One of the things that separates professional anglers from weekend anglers is having backup plans. A backup plan can be a completely different pattern in a different area of a body of water or it might be as simple as a different technique in the same area as the main plan.
As any tournament angler can attest, what is working during practice may not always be what works during an event, especially through four days. Knowing this going into practice makes us consider "what ifs", and "where would they go" scenarios while we practice.
By thinking ahead of what might happen due to weather changes, water color changes, fishing pressure and more, I arm myself with information that will help me make better decisions on game day. Tournaments are won and lost on spur of the moment decisions, and I want to prep myself for those decisions as much as possible.
Backup plans and what-if scenarios are not black and white, but I can tell you a few simple things to have in mind while you are out practicing or even just studying a map.
First, consider all weather scenarios, pre-front, front, post-front, wind direction, etc., and which of these would change your main game plan. Next consider water color changes from weekend boat traffic or the weather changes. In some cases, the water color may get cleaner instead of dirtier. These are just a few of the things to account for.
Let me give you an example. Let's say my main pattern is a crankbait on riprap banks. First, I want to have several areas (if possible) where I know there are fish from practicing or I expect to have fish from map study. These would all be part of my main plan. Then I would find areas that would be good for each wind direction.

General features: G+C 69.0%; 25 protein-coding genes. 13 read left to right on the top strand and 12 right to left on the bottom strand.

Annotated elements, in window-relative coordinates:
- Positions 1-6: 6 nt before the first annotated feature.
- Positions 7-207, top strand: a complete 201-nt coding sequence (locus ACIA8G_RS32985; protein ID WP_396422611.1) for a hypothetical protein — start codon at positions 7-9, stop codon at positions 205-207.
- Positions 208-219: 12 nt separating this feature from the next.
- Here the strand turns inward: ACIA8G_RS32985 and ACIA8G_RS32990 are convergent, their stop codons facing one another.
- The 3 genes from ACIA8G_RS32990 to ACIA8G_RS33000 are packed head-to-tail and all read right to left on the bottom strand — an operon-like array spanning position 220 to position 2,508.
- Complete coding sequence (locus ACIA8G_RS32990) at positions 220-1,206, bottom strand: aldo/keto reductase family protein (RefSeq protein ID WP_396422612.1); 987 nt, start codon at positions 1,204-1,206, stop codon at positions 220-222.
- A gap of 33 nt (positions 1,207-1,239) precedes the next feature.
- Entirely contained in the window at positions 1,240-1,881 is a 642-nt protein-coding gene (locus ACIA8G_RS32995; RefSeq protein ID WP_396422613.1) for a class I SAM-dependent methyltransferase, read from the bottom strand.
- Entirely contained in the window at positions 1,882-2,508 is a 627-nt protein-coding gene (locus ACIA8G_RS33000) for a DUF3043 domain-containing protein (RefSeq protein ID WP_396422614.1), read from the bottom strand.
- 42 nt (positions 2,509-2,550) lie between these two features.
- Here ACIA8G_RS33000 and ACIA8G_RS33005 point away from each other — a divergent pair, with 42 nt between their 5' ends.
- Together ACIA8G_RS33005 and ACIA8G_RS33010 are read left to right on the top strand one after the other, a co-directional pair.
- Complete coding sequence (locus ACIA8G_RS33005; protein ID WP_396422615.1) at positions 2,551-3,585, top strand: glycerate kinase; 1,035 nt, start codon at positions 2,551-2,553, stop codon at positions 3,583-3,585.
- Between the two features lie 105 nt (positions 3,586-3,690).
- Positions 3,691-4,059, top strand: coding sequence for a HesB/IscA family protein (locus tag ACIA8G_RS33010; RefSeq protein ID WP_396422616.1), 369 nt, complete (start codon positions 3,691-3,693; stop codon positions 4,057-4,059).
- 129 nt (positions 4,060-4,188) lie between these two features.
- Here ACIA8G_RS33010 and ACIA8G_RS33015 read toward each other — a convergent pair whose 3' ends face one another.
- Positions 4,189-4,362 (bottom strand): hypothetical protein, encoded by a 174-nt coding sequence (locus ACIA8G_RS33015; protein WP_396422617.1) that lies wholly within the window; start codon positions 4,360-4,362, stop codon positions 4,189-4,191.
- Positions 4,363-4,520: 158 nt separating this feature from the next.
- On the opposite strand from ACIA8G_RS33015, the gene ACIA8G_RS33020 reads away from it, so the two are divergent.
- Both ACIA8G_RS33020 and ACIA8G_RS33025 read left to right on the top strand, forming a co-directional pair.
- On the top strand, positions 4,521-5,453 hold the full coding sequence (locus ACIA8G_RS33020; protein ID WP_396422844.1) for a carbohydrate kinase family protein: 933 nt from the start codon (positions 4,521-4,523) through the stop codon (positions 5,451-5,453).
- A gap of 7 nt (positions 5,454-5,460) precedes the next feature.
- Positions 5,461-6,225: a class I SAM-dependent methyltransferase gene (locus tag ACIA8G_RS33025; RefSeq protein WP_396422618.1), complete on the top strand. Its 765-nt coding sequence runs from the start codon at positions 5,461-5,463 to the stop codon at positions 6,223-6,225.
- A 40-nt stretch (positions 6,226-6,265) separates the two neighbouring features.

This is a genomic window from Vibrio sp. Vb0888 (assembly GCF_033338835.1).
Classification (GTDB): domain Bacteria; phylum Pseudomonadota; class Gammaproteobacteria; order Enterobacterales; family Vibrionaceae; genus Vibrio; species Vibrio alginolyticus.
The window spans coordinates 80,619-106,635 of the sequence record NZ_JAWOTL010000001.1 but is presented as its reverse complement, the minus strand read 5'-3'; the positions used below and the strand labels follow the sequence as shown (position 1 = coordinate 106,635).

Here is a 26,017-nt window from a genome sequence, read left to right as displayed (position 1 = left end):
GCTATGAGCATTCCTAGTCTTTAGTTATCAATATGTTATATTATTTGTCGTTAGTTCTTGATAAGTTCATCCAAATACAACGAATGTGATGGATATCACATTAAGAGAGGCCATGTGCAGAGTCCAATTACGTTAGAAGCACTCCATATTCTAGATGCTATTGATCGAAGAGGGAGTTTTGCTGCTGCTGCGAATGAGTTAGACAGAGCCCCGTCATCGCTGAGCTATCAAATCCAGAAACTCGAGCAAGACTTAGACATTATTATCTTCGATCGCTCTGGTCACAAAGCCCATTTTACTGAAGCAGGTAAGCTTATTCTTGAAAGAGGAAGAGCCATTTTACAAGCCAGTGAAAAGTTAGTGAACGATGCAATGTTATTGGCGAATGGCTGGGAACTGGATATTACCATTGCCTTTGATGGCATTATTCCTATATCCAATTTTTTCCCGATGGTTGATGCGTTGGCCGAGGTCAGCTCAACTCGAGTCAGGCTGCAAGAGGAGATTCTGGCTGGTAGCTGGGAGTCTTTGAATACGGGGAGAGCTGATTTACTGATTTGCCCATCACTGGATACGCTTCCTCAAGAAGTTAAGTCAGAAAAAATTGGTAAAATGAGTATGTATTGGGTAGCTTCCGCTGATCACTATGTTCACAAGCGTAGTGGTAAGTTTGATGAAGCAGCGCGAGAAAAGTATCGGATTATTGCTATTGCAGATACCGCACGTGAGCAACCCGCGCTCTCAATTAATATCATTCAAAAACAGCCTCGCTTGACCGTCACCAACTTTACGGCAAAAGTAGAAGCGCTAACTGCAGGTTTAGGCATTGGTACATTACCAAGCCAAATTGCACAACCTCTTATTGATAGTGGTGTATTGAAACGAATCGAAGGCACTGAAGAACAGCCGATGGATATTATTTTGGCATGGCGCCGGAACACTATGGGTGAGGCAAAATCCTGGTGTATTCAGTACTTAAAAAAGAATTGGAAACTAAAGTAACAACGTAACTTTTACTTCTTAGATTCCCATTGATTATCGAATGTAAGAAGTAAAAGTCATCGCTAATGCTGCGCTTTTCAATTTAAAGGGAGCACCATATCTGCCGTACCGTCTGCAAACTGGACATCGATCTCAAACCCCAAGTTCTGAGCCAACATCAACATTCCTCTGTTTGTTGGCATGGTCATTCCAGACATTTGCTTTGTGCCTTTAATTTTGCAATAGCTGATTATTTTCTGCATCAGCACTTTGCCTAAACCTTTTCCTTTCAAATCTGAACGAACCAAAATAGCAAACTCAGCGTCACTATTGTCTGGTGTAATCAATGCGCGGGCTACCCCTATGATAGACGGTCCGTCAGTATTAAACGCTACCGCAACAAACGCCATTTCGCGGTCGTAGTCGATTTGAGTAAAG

I would also consider the water color in those areas and what would happen if it got really clear. Would I stick to the crankbait or switch to a jig or swimbait? If the water got dirtier, would a crankbait still be the plan or should I have a spinnerbait or vibrating jig ready to go. I can go through dozens of scenarios, but every situation is different.
Sometimes a backup plan might simply be where and how to find limit fish. During practice, I am never actually looking to find the mother lode of small fish, but finding them is a nice bonus and something I file away for use as a backup plan. I may or may not need them, but knowing I can put a few limit fish in the boat quickly helps make the decision process on the water easier.
Having a backup plan is a smart idea for any angler. While a backup plan can be a complete second pattern that you found during practice, it can also be a small variation to your main plan. By considering the what-ifs during practice, you can prepare yourself for making those game time decisions that can win or lose a tournament for you. No matter how much confidence you have in Plan A don't overlook the importance of finding a Plan B ... or even a Plan C.